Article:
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dairy & soya free child. How to up the calcium intake???

(26 Posts)
simpson Tue 27-Sep-11 23:07:02


My DD (3.7) is dairy, soya, oats and barley free atm.

She drinks neocate LCP as her main drink. I had a dieticians appt today and they have registered concern at her calcium intake.

We last tried a yr ago to get her on to neocate active which she did not tolerate (diarea <sp>) and also she had the same reaction with a calcium supplement.

Dietician wants to try her again on neocate active but am going to leave it till half term in case she reacts iyswim.

In the mean time what can I give her to boost her calcium intake??? She loves all food and eats loads of broccoli, leafy veg etc....

Anyone else been in same situation?? TIA smile

We have had a major break through as she seems to tolerate lacto free cheese but not the milk hmm

CocktailQueen Tue 27-Sep-11 23:22:51

Only thing I can recommend is calcium supplements - if she reacted badly with one, can you try another??

There are NO substitutes for the calcium in cheese, milk, yog. sad Other foods are very evry low in calcium compared to them.

simpson Tue 27-Sep-11 23:42:21

Think there is only one type that is in as syrup. Which she did react v badly too but it was a yr ago so maybe best to try it again....

Just scared to as the fall out (literally with poo etc sorry TMI) is a lot <<sigh>

GrimmaTheNome Wed 28-Sep-11 00:18:33

There are some ideas in here

I know of a couple of liquid calcium supplements - osteocare (which I think is ok for kids but not sure how young) and [[ kindervital] - and there are various chewables too.

One food which I don't think is mentioned in the article above, which my mother used to feed me a lot when I was a dairy-hating child (not allergic, just fussy and before the days of soya products and supplements!) is fish with edible bones - tinned salmon, pilchards, sardines. I think I owe my own bones to those and living in a hard water area!

seeker Wed 28-Sep-11 00:22:28

Have you asked her consultant at the hospital?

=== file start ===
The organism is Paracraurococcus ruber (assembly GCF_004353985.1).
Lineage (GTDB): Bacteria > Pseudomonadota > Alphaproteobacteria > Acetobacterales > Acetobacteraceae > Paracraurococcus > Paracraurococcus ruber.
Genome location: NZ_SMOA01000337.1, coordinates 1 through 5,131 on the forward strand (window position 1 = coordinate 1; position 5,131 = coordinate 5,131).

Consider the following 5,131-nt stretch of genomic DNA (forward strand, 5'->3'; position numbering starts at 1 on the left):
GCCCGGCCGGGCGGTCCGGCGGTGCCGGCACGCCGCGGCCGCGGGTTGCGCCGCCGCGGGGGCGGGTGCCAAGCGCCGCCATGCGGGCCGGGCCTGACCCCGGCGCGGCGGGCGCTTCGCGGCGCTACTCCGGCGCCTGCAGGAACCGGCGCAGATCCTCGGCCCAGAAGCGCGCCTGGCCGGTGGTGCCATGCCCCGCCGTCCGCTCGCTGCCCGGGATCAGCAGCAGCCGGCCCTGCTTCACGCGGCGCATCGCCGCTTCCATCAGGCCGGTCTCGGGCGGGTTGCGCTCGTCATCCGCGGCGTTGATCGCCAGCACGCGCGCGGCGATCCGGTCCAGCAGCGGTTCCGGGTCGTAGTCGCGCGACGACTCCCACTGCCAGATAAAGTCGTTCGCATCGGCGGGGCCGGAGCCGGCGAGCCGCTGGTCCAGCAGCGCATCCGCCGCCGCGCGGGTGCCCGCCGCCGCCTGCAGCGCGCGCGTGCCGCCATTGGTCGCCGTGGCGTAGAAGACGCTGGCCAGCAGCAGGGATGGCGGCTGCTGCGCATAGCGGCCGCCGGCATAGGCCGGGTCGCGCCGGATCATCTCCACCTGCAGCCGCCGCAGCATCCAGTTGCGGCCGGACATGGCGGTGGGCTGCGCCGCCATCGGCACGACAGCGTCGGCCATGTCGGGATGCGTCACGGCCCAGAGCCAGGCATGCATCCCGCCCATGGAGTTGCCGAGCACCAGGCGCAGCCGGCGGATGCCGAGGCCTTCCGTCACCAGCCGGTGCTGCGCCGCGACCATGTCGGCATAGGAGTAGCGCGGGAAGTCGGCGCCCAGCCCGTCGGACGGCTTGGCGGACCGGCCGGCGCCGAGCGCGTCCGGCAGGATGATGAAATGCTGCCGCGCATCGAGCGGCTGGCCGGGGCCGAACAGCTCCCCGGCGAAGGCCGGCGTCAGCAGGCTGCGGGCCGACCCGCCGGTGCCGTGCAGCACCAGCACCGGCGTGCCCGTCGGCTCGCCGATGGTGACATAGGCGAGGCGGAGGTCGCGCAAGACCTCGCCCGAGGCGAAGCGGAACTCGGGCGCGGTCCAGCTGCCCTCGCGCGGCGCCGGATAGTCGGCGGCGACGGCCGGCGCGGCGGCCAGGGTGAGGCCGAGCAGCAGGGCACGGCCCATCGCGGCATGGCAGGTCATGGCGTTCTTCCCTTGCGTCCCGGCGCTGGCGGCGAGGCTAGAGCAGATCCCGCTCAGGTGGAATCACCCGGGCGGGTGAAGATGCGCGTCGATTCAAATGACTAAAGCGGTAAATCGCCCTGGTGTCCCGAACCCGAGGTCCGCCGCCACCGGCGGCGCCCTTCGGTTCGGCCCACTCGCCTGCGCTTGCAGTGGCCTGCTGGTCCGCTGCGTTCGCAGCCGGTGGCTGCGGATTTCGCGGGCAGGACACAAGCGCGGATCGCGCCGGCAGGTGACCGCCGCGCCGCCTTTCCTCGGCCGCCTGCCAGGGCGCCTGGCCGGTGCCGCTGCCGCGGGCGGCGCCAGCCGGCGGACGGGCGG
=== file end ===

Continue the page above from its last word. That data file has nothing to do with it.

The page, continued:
LadySybil Wed 28-Sep-11 00:26:30

almonds have loads of calcium in them. orders of magnitude more than broccoli, and much more than milk.

simpson Wed 28-Sep-11 08:32:52

Thanks for the ideas smile

Yes asked dietician and she basically said that her diet is healthy etc but that most kids her age would be on the other milk by now.

She does eat sardines on toast <boak> and tinned salmon.

Almonds are a new one though grin Off to buy loads!!

trixymalixy Wed 28-Sep-11 08:36:23

When DS saw the dietician she gave us a list of calcium rich foods, by far and away top of the list was porridge. Broccoli was also up there, my kids are not overly keen on eating it whole, but will wolf down broccoli soup.

trixymalixy Wed 28-Sep-11 08:38:02

Oops ignore me just retread OP and she can't have oats, sorry!

garliclover Wed 28-Sep-11 11:43:07

Have you tried Kara dairy free made from coconut milk? It's enriched with calcium (120mg per 100ml). My DS has it every morning on cereal. Also hemp milk -- a company called Braham & Murray do one called Good Hemp. I haven't tried it but I've heard some toddlers like it and you can get it from goodness direct.

Orgran do a range of calcium-fortified cereals which don't contain oats or barley (or so I remember, anyway).

My DS gets a lot of calcium from eating tinned sardines twice a week, and dried figs: a medium one has about 50mg. Whitebait is also amazing for calcium (almost 700mg per 80g).

Sesame and chickpeas are good sources too, so houmous which combines the two is brilliant.

There are also apparently some mineral waters which are fortified (e.g. Danone Activ).

I disagree with Cocktail Queen (sorry!). While it is true that milk-based products have loads of calcium, the protein in cow's milk (and meat) actually causes the kidneys to 'leak' calcium. I have read in several books on nutrition that cow's milk is therefore not as good a source of calcium as other foods.
Also, there have been studies in the US, I think, which indicate that in older children at least, it doesn't matter if the daily calcium target isn't reached as long as the child does enough exercise, which makes a massive contribution to bone density, especially in teenage years.

ilovemydogandMrObama Wed 28-Sep-11 11:44:48

DS is dairy and soya free. I put tons of Tahini on toast for him, and he seems to like it.

garliclover Wed 28-Sep-11 11:46:29

Also, forgot to say: molasses have more iron and calcium pound for pound than most other foods (if not all other foods). Sometimes I halve a bunch of apples, put a teaspoonful of molasses in each half and bake them, then mash them up and mix them in with DS's porridge.

babybarrister Wed 28-Sep-11 12:48:16

Message withdrawn at poster's request.

Dukandoit Wed 28-Sep-11 15:18:45

Ds had a glass of Calcium Orange by Tropicana in the chiller cabinet with the fresh juices. It claims to have the same amount of calcium as milk. He is now the tallest in our family!!

Weta Wed 28-Sep-11 15:31:02

We buy the mineral water with the highest levels of calcium (we are in Luxembourg so I don't know the UK brands) and DS1 only ever drinks that. I always feel I have to explain to visitors why the rest of us get tap water while he opens his special bottle smile

GoldenHaze Wed 28-Sep-11 15:50:08

Although dairy products are well known to be calcium-rich, cows' milk is not the best source as it also contains saturated fat but contains no fibre, iron or vitamins C, E or beta-carotene. And despite all you read, drinking cows' milk is no guarantee of healthy bones. The animal protein in cow's milk causes calcium to be lost from the body. Avoid meat for the same reason.